I've been planning this post for a while now, but I'm still not sure how to classify it exactly. It's not in depth enough to be an actual tutorial, but it's a little more complex than just a this is the final product post. I guess you could say this is a very brief overview of the many steps involved in an illustration project, for those who have ever wondered.
First Rough Sketch:
The project started when I was contacted by John, one of my Flickr friends. John does public relations and copywriting etc. and he was interested in having me do an illustration/design he could use on his web site and other collateral business items for his business Hot PR Shop . Now, John already had a really cool concept in mind, a hot rod with a brain for the engine, but if he hadn't I would have brain stormed and sketched out three concepts for him to choose from. But since he already had one, I did this first sketch based on a photo of a hot rod that he had taken at a hot rod show. At this point I wasn't too concerned with perfection, I just wanted to get all of the elements out there.
Second Rough Sketch:
Oh, I should probably mention that John and I are about 2,500 miles away, so this project was done entirely via emails and a couple of phone calls. Anyway, after I sent John the above sketch he told me what parts he liked and what parts he wanted changed. Notice that while the elements are the same at this point, yet this one is quite a different looking design. Everything is still fairly loose, I was just making sure we were on the same page.
First Digital Sketch:
In case you're keeping score at home, there were many sketches between this version and the previous one, although I didn't bother to count them, so I don't have an exact number. At this point I went from traditional media to digital and did this version based on earlier sketches. Actually, the process involved tracing parts of a couple of different sketches in Adobe Illustrator and then re-sizing the pieces to fit together. Of course, the best part about digital art is quick editing and the ability to save multiple versions.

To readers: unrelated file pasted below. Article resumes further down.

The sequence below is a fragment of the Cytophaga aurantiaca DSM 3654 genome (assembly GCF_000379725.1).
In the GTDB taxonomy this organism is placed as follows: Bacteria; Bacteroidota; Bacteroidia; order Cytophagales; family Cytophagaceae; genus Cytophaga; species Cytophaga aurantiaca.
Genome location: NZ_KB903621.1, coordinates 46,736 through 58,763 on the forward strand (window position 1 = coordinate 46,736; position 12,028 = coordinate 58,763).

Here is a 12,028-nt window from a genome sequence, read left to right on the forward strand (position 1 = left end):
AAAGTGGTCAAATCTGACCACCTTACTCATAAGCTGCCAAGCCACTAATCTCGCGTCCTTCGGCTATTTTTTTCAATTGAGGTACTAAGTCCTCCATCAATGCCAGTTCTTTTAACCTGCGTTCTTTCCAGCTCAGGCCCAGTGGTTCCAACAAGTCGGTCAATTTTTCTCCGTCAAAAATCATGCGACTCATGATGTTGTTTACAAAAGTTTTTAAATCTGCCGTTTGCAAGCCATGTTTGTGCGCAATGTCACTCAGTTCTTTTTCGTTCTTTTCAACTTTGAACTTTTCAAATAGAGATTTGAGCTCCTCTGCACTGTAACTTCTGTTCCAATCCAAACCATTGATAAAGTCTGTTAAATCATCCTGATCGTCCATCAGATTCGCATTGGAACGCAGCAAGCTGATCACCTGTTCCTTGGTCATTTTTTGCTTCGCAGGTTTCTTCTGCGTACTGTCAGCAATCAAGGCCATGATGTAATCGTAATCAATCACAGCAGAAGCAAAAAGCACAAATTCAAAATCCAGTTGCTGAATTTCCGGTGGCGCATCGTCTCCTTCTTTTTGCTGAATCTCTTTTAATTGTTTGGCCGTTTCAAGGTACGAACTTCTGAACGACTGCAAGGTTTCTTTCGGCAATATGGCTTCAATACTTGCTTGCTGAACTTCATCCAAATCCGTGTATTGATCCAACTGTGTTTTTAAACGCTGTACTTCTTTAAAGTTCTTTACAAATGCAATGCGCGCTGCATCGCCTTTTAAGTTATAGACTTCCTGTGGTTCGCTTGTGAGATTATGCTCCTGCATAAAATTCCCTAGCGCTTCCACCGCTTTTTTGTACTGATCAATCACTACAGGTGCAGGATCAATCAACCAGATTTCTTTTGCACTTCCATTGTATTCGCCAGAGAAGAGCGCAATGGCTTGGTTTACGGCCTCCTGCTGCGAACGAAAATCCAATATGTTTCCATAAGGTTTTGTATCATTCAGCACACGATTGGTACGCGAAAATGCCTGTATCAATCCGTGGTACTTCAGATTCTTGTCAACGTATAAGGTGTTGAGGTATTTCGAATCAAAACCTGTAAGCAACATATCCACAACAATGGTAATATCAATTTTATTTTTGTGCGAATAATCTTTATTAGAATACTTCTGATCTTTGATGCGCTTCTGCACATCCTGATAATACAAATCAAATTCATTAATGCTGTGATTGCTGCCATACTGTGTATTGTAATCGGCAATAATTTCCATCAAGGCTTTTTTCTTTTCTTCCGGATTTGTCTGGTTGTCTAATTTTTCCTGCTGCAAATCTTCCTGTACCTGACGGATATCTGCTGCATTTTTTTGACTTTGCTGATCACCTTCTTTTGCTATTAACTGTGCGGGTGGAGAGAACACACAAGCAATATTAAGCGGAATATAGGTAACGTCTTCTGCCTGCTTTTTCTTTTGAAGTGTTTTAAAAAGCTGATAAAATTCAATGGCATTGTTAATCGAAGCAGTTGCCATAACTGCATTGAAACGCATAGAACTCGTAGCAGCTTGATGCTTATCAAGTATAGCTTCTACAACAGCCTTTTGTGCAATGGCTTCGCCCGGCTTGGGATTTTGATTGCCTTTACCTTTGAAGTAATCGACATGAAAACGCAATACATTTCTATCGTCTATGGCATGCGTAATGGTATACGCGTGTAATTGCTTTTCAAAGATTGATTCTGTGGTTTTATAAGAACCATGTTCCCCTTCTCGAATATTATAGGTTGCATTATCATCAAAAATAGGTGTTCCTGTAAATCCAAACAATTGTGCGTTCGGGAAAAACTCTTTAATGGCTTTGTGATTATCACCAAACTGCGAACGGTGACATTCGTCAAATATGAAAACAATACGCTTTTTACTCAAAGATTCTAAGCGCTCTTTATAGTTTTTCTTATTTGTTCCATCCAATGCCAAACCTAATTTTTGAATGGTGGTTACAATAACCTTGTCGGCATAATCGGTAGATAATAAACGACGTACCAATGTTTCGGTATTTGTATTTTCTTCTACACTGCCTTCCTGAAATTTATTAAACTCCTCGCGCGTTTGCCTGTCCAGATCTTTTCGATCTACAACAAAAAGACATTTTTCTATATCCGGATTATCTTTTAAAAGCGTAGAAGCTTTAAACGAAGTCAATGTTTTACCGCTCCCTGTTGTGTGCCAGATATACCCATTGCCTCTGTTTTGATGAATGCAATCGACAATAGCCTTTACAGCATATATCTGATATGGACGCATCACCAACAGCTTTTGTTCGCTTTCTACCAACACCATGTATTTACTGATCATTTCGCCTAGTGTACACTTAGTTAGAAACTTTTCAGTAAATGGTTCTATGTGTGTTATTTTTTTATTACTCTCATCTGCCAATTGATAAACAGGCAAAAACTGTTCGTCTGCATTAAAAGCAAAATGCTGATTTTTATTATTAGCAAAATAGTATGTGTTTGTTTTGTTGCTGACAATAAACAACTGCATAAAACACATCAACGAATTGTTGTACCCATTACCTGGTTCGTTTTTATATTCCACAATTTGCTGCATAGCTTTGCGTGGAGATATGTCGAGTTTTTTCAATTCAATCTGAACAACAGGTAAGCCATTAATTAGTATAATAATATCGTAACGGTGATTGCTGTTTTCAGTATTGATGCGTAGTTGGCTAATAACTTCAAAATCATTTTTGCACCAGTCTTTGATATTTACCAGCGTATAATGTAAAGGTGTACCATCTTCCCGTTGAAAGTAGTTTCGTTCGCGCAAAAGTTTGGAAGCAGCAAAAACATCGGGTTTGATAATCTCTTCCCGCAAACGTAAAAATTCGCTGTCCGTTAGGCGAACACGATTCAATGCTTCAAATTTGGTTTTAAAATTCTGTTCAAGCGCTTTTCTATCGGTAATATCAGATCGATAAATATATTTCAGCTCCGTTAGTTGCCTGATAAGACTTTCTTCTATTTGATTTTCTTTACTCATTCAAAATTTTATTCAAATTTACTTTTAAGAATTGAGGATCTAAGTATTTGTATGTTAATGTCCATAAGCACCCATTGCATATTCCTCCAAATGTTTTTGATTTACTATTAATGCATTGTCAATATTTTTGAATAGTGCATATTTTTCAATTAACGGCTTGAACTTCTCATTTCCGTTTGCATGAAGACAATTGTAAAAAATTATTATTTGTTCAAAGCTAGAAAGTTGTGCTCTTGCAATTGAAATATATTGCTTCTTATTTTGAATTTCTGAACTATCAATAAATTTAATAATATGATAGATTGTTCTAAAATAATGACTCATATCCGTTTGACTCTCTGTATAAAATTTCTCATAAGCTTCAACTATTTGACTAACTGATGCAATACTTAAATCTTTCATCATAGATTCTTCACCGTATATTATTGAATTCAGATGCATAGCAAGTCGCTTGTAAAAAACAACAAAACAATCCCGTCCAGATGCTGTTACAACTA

Early Layout Version:
This version is an early layout featuring type. While we knew what text was going to be included, John hadn't decided on the final fonts at this point, so I put these placeholder fonts in to give him an idea of how the finished product would look. While this version is a lot tighter than previous versions, I was still experimenting with certain elements, specifically the grill/engine compartment area. Somewhere along the line, the pencil had been changed to a pen, which implies a writer more than the artist feel of the pencil. I also played around with some colors, such as the green brain, and I tried a simplified version of the flames (saving a copy of the original version just in case). I used the little squares of color on the left edge to make sure all the colors were the same throughout the illustration. It's surprisingly easy get get two shades of the same color going, which can cause problems further down the line.
And here is the final version: the red is just slightly darker, and it's a good thing I kept a copy of the original flames because those are the ones I used. The brain is a more healthy pink color, and the grill has been brought back up in height to about the size of the original reference photo. The text is set in the fonts John chose, and I've got myself a happy client, which is a really great feeling.
Well kids, I reckon that's about it for now, thanks for stopping by.